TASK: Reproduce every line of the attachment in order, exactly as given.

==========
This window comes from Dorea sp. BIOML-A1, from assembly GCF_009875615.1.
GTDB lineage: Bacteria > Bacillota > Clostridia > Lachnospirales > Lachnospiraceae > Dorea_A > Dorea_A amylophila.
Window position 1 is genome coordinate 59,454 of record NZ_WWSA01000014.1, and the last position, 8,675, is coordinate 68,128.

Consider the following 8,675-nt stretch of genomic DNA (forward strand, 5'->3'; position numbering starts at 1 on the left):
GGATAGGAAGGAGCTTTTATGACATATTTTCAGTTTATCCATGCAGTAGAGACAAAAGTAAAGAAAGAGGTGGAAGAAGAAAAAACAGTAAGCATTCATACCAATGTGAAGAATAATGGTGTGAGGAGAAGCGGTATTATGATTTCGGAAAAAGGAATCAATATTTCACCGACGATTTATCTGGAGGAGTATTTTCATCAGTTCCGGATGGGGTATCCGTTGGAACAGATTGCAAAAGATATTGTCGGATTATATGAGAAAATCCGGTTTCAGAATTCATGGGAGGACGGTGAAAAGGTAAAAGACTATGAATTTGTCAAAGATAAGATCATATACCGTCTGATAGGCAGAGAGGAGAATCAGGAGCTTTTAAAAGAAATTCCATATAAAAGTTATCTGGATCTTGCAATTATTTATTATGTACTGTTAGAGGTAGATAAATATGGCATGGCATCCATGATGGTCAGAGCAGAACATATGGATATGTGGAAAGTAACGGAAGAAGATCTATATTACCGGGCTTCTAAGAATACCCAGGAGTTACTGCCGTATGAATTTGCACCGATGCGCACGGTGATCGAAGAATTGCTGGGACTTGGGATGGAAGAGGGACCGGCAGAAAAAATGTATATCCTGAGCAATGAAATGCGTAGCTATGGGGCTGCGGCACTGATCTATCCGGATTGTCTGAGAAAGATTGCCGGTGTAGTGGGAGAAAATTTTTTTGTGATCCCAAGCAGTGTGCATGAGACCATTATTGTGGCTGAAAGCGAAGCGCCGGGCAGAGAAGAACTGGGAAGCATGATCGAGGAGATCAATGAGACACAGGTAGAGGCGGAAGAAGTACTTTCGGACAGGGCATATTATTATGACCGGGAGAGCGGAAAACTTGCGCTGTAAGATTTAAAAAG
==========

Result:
This window comes from Dorea sp. BIOML-A1, from assembly GCF_009875615.1.
GTDB lineage: Bacteria > Bacillota > Clostridia > Lachnospirales > Lachnospiraceae > Dorea_A > Dorea_A amylophila.
Window position 1 is genome coordinate 59,454 of record NZ_WWSA01000014.1, and the last position, 8,675, is coordinate 68,128.

Consider the following 8,675-nt stretch of genomic DNA (forward strand, 5'->3'; position numbering starts at 1 on the left):
GGATAGGAAGGAGCTTTTATGACATATTTTCAGTTTATCCATGCAGTAGAGACAAAAGTAAAGAAAGAGGTGGAAGAAGAAAAAACAGTAAGCATTCATACCAATGTGAAGAATAATGGTGTGAGGAGAAGCGGTATTATGATTTCGGAAAAAGGAATCAATATTTCACCGACGATTTATCTGGAGGAGTATTTTCATCAGTTCCGGATGGGGTATCCGTTGGAACAGATTGCAAAAGATATTGTCGGATTATATGAGAAAATCCGGTTTCAGAATTCATGGGAGGACGGTGAAAAGGTAAAAGACTATGAATTTGTCAAAGATAAGATCATATACCGTCTGATAGGCAGAGAGGAGAATCAGGAGCTTTTAAAAGAAATTCCATATAAAAGTTATCTGGATCTTGCAATTATTTATTATGTACTGTTAGAGGTAGATAAATATGGCATGGCATCCATGATGGTCAGAGCAGAACATATGGATATGTGGAAAGTAACGGAAGAAGATCTATATTACCGGGCTTCTAAGAATACCCAGGAGTTACTGCCGTATGAATTTGCACCGATGCGCACGGTGATCGAAGAATTGCTGGGACTTGGGATGGAAGAGGGACCGGCAGAAAAAATGTATATCCTGAGCAATGAAATGCGTAGCTATGGGGCTGCGGCACTGATCTATCCGGATTGTCTGAGAAAGATTGCCGGTGTAGTGGGAGAAAATTTTTTTGTGATCCCAAGCAGTGTGCATGAGACCATTATTGTGGCTGAAAGCGAAGCGCCGGGCAGAGAAGAACTGGGAAGCATGATCGAGGAGATCAATGAGACACAGGTAGAGGCGGAAGAAGTACTTTCGGACAGGGCATATTATTATGACCGGGAGAGCGGAAAACTTGCGCTGTAAGATTTAAAAAG